Whole Foods under fire after announcing Maine lobster to be pulled from store shelves nationwide
Maine politicians issued a blistering statement after Whole Foods announced the store would no longer sell lobsters caught off the coast of the New England state in response to environmental concerns that the fishing industry is allegedly threatening a rare whale.
“We are disappointed by Whole Foods’ decision and deeply frustrated that the Marine Stewardship Council’s suspension of the lobster industry’s sustainability certificate continues to harm the livelihoods of hardworking men and women on the Maine coast,” he said. wrote Maine Governor Janet Mills in a joint statement with Senators Susan Collins and Angus King, and Representatives Chellie Pingree and Jared Golden.
Whole Foods announced it would stop selling Gulf of Maine lobster in hundreds of its stores nationwide earlier this month. The company cited decisions by a pair of sustainability organizations that gained support from the U.S. lobster fishing industry.
The Marine Stewardship Council and Seafood Watch recently withdrew their endorsements over concerns about the risks to rare North Atlantic right whales from fishing gear. Tangling with art is one of the biggest threats to whales.
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Political leaders in Maine, which has the nation’s largest lobster fishing industry, criticized Whole Foods’ decision, arguing that no right whales have died from Maine’s lobster craft and that the fishing community of the state has long worked to protect right whales.
“In a call to retailers just a few weeks ago, we outlined the facts: There has never been a right whale death attributed to the Maine lobster team; Maine lobstermen have a 150-year history of sustainability; and the Maine’s lobster community has consistently demonstrated its commitment to protecting right whales,” the governor and four other state leaders wrote.
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“Despite this, the Marine Stewardship Council, with retailers following suit, wrongly and blindly decided to follow the recommendations of misguided environmental groups instead of science. We strongly urge the Marine Stewardship Council and retailers to reconsider their potentially devastating decisions “.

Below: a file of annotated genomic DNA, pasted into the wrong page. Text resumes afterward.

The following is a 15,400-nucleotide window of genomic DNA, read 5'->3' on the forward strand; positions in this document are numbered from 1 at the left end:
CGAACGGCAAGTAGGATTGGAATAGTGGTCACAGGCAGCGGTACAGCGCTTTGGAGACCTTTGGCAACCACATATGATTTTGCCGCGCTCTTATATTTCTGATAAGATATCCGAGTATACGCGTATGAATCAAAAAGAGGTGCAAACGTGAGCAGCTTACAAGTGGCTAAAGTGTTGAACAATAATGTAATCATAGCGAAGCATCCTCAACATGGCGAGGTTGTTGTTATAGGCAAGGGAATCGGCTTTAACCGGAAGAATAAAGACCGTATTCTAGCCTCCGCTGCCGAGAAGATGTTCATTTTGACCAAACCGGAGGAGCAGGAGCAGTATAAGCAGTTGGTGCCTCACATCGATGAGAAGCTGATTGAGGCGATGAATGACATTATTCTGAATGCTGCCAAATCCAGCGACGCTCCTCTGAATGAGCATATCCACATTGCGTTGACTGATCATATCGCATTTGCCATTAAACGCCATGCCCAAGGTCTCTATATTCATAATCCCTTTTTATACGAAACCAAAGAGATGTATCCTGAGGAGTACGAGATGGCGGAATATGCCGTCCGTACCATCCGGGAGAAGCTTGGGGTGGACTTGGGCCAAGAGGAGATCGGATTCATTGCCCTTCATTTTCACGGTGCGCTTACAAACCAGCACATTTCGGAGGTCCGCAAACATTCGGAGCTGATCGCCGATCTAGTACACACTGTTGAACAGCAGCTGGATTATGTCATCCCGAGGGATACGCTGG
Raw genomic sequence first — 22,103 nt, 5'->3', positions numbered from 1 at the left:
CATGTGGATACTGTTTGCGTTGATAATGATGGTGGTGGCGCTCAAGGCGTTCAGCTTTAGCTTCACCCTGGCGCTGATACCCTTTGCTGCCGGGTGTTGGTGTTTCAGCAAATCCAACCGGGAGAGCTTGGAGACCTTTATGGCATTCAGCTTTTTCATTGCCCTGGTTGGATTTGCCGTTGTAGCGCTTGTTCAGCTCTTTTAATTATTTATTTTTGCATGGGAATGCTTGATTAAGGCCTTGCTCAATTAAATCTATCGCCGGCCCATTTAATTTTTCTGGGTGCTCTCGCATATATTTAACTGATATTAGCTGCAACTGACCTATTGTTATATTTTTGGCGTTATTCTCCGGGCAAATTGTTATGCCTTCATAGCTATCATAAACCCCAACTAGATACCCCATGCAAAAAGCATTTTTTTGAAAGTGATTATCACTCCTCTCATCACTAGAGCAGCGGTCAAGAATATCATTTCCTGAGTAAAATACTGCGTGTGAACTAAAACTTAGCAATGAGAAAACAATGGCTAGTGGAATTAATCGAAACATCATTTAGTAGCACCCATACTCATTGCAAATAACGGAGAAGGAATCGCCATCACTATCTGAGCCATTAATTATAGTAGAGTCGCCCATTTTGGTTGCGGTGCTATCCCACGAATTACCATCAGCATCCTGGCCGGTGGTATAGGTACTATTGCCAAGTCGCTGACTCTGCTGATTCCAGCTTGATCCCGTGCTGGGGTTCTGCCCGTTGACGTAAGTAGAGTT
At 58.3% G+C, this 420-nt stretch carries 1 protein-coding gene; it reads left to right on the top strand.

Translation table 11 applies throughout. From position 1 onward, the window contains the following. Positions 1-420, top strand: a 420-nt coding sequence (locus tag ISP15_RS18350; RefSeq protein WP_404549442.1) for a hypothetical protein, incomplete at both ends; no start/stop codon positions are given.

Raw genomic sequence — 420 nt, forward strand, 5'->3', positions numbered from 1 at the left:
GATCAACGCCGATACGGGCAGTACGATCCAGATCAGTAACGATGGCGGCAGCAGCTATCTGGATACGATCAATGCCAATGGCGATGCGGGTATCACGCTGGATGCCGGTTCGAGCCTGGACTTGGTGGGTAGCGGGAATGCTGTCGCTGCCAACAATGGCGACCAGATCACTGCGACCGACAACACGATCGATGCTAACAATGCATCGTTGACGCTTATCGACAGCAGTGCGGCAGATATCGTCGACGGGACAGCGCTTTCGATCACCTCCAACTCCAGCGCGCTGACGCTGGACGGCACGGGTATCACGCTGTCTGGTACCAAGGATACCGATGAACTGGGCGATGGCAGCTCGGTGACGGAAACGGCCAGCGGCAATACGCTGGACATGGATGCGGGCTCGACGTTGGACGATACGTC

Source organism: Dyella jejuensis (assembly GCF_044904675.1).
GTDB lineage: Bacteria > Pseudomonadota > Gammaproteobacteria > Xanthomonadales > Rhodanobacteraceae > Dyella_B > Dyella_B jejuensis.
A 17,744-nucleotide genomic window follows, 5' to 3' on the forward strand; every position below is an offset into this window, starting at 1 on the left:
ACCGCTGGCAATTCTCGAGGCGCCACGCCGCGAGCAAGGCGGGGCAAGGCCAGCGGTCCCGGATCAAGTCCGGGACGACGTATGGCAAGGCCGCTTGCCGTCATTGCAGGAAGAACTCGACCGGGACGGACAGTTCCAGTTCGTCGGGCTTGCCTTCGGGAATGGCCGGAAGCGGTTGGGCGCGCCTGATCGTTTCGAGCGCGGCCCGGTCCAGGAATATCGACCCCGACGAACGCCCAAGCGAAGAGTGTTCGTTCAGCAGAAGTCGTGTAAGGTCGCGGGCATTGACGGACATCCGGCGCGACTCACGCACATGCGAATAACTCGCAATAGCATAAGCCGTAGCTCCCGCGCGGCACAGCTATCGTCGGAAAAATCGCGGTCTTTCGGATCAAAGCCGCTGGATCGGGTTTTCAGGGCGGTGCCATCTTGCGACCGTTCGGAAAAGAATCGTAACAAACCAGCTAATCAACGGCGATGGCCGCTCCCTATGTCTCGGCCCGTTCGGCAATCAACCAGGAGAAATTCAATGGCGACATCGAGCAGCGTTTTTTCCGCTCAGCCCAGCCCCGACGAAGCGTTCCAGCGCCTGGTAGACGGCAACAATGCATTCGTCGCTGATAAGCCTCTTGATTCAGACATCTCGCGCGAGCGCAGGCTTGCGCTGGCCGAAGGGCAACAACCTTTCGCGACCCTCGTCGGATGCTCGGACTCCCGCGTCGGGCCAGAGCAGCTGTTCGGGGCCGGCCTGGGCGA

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Meanwhile, environmentalists have praised sustainability organizations and Whole Foods for the moves.
Virginia Carter, Save America’s Wildlife campaign associate at Environment America’s Center for Research and Policy, said Whole Foods’ decision is an “important action to protect the highly threatened whale.”
“With fewer than 340 North Atlantic right whales in existence, the species is swimming toward extinction unless things turn around,” Carter said.
A Whole Foods representative told Fox News Digital that the chain will continue to sell lobsters that were caught in the Gulf of Maine under the Marine Stewardship Council’s previously active certification program or that were rated “green” or “yellow” by the MBA Seafood Watch program.
“We will stop buying Gulf of Maine lobster and resume when the MSC suspension is lifted or when the MBA Seafood Watch program rating changes to green or yellow,” the Whole Foods spokesperson said.
The grocery chain added in a statement that the Marine Stewardship Council and Seafood Watch are “critical to maintaining the integrity of our standards for all wild-caught seafood found in our seafood department.”
“We continue to sell Gulf of Maine lobster in our stores that was procured while still under active MSC certification (prior to suspension) or with an active MBA yellow rating. We are closely monitoring this situation and are committed to working with suppliers, fisheries, and environmental advocacy groups as it develops,” the statement continues.
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Meal kit company HelloFresh was among other retailers to pledge to stop selling lobster in September after California-based Seafood Watch placed the American and Canadian lobster fisheries in its “red list” of seafood to avoid.
The Associated Press contributed to this report.